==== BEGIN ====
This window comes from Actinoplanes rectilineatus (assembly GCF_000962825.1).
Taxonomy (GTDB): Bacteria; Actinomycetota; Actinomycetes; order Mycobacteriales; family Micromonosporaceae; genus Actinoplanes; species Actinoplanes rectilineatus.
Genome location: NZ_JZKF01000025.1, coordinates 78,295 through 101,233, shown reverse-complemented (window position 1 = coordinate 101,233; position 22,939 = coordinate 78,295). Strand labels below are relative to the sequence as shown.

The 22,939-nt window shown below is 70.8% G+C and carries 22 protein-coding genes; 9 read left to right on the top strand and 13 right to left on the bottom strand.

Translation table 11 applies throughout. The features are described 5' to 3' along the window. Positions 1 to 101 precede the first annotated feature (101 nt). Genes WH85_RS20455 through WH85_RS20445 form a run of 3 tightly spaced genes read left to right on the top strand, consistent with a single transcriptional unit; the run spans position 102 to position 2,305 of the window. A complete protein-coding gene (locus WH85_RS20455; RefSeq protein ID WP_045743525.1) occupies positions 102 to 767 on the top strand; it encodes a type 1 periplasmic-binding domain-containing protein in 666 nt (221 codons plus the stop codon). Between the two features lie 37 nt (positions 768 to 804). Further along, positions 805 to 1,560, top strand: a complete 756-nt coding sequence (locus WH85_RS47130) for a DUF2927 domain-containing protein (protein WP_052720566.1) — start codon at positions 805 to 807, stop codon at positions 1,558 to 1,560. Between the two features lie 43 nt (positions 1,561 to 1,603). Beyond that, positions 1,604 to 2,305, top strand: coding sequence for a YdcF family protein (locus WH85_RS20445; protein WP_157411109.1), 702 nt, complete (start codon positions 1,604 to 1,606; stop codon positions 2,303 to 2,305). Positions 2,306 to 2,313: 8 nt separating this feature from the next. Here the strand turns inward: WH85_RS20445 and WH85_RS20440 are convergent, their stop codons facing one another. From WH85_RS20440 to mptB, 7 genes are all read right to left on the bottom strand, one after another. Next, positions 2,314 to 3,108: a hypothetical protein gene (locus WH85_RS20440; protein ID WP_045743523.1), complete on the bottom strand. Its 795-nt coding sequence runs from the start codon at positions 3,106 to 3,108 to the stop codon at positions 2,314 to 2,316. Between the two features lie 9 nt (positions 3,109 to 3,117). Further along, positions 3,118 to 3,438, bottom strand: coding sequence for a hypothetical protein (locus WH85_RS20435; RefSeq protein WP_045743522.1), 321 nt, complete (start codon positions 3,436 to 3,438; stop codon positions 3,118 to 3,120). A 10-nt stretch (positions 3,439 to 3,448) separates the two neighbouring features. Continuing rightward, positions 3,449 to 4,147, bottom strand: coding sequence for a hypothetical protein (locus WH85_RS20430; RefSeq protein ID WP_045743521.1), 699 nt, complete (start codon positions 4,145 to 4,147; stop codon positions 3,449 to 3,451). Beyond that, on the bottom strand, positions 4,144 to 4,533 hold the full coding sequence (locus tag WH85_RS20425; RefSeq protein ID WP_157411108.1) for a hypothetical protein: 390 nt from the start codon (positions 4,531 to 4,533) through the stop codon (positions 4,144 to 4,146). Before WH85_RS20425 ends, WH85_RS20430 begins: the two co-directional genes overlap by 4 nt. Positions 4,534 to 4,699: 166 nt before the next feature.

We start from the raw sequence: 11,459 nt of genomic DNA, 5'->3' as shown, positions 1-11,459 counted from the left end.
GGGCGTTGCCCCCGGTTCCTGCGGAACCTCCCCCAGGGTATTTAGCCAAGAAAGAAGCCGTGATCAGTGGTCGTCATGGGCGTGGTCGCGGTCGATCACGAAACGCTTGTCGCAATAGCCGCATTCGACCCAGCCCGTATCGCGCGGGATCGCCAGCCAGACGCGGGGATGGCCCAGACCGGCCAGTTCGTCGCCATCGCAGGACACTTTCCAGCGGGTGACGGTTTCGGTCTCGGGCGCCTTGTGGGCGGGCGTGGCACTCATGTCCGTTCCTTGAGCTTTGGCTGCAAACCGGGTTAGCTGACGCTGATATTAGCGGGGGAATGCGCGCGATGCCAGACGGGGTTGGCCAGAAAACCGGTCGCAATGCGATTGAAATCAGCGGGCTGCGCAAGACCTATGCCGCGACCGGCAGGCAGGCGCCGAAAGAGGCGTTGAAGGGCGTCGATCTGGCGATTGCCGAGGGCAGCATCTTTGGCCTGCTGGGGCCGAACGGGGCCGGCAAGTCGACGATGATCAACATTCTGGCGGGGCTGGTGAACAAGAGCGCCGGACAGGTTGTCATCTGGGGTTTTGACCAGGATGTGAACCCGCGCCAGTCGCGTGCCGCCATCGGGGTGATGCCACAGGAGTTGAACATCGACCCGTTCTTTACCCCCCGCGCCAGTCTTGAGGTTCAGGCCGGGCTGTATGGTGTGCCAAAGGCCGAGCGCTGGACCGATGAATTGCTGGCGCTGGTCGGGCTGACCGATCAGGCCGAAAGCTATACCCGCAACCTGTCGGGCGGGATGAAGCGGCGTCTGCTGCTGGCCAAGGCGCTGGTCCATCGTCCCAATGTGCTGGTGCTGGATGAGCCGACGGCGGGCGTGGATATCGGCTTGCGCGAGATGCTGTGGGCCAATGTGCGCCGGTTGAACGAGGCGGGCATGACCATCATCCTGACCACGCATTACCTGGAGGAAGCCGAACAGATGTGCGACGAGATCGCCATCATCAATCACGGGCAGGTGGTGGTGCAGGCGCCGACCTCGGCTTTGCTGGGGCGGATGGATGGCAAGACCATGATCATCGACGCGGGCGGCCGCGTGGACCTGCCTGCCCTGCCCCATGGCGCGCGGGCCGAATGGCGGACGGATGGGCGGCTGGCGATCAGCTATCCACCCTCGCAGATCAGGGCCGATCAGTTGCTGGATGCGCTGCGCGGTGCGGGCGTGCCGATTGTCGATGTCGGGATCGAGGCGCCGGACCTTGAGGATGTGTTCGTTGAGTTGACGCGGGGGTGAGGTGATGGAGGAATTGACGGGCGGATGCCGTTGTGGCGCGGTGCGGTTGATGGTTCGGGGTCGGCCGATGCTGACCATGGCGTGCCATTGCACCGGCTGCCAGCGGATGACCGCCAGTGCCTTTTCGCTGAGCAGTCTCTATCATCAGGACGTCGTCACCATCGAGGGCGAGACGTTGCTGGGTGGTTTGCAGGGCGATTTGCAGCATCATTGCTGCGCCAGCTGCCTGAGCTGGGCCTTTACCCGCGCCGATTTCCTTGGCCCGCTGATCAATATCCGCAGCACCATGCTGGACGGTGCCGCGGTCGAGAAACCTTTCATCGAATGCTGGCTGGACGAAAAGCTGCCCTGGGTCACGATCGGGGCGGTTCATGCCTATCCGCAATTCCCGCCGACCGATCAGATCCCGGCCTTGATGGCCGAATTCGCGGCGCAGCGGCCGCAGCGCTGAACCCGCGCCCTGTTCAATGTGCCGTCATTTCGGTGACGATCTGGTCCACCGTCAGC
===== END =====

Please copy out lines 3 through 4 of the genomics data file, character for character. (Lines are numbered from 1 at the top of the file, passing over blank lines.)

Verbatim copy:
Genome location: NZ_JZKF01000025.1, coordinates 78,295 through 101,233, shown reverse-complemented (window position 1 = coordinate 101,233; position 22,939 = coordinate 78,295). Strand labels below are relative to the sequence as shown.

The 22,939-nt window shown below is 70.8% G+C and carries 22 protein-coding genes; 9 read left to right on the top strand and 13 right to left on the bottom strand.